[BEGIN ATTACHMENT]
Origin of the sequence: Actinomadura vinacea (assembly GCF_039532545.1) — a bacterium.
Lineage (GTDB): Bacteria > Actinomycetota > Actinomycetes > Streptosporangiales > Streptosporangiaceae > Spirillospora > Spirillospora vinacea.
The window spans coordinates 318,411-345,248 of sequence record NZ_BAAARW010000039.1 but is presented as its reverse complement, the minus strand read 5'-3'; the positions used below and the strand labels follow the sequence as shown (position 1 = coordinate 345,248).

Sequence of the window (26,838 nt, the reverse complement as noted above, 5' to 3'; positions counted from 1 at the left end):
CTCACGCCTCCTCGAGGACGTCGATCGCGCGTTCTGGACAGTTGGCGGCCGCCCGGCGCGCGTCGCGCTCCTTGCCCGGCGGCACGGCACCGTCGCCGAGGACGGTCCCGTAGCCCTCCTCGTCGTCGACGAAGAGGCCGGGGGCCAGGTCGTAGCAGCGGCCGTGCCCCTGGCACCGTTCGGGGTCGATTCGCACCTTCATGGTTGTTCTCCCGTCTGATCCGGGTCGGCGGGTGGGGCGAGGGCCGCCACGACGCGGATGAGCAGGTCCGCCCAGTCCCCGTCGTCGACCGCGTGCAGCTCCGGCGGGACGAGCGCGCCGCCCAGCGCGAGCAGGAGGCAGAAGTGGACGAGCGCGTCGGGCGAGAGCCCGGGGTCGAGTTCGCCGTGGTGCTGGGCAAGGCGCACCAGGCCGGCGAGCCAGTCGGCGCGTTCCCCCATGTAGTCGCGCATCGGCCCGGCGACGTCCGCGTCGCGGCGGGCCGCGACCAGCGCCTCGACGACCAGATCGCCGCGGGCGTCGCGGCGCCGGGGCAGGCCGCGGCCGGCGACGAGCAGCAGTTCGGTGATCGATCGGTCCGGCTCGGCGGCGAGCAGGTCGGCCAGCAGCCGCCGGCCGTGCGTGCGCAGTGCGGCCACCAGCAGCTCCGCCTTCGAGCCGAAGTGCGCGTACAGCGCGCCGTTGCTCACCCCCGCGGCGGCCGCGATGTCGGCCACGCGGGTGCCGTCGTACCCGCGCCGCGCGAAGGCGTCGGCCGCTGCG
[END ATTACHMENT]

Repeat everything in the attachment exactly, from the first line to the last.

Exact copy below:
Origin of the sequence: Actinomadura vinacea (assembly GCF_039532545.1) — a bacterium.
Lineage (GTDB): Bacteria > Actinomycetota > Actinomycetes > Streptosporangiales > Streptosporangiaceae > Spirillospora > Spirillospora vinacea.
The window spans coordinates 318,411-345,248 of sequence record NZ_BAAARW010000039.1 but is presented as its reverse complement, the minus strand read 5'-3'; the positions used below and the strand labels follow the sequence as shown (position 1 = coordinate 345,248).

Sequence of the window (26,838 nt, the reverse complement as noted above, 5' to 3'; positions counted from 1 at the left end):
CTCACGCCTCCTCGAGGACGTCGATCGCGCGTTCTGGACAGTTGGCGGCCGCCCGGCGCGCGTCGCGCTCCTTGCCCGGCGGCACGGCACCGTCGCCGAGGACGGTCCCGTAGCCCTCCTCGTCGTCGACGAAGAGGCCGGGGGCCAGGTCGTAGCAGCGGCCGTGCCCCTGGCACCGTTCGGGGTCGATTCGCACCTTCATGGTTGTTCTCCCGTCTGATCCGGGTCGGCGGGTGGGGCGAGGGCCGCCACGACGCGGATGAGCAGGTCCGCCCAGTCCCCGTCGTCGACCGCGTGCAGCTCCGGCGGGACGAGCGCGCCGCCCAGCGCGAGCAGGAGGCAGAAGTGGACGAGCGCGTCGGGCGAGAGCCCGGGGTCGAGTTCGCCGTGGTGCTGGGCAAGGCGCACCAGGCCGGCGAGCCAGTCGGCGCGTTCCCCCATGTAGTCGCGCATCGGCCCGGCGACGTCCGCGTCGCGGCGGGCCGCGACCAGCGCCTCGACGACCAGATCGCCGCGGGCGTCGCGGCGCCGGGGCAGGCCGCGGCCGGCGACGAGCAGCAGTTCGGTGATCGATCGGTCCGGCTCGGCGGCGAGCAGGTCGGCCAGCAGCCGCCGGCCGTGCGTGCGCAGTGCGGCCACCAGCAGCTCCGCCTTCGAGCCGAAGTGCGCGTACAGCGCGCCGTTGCTCACCCCCGCGGCGGCCGCGATGTCGGCCACGCGGGTGCCGTCGTACCCGCGCCGCGCGAAGGCGTCGGCCGCTGCG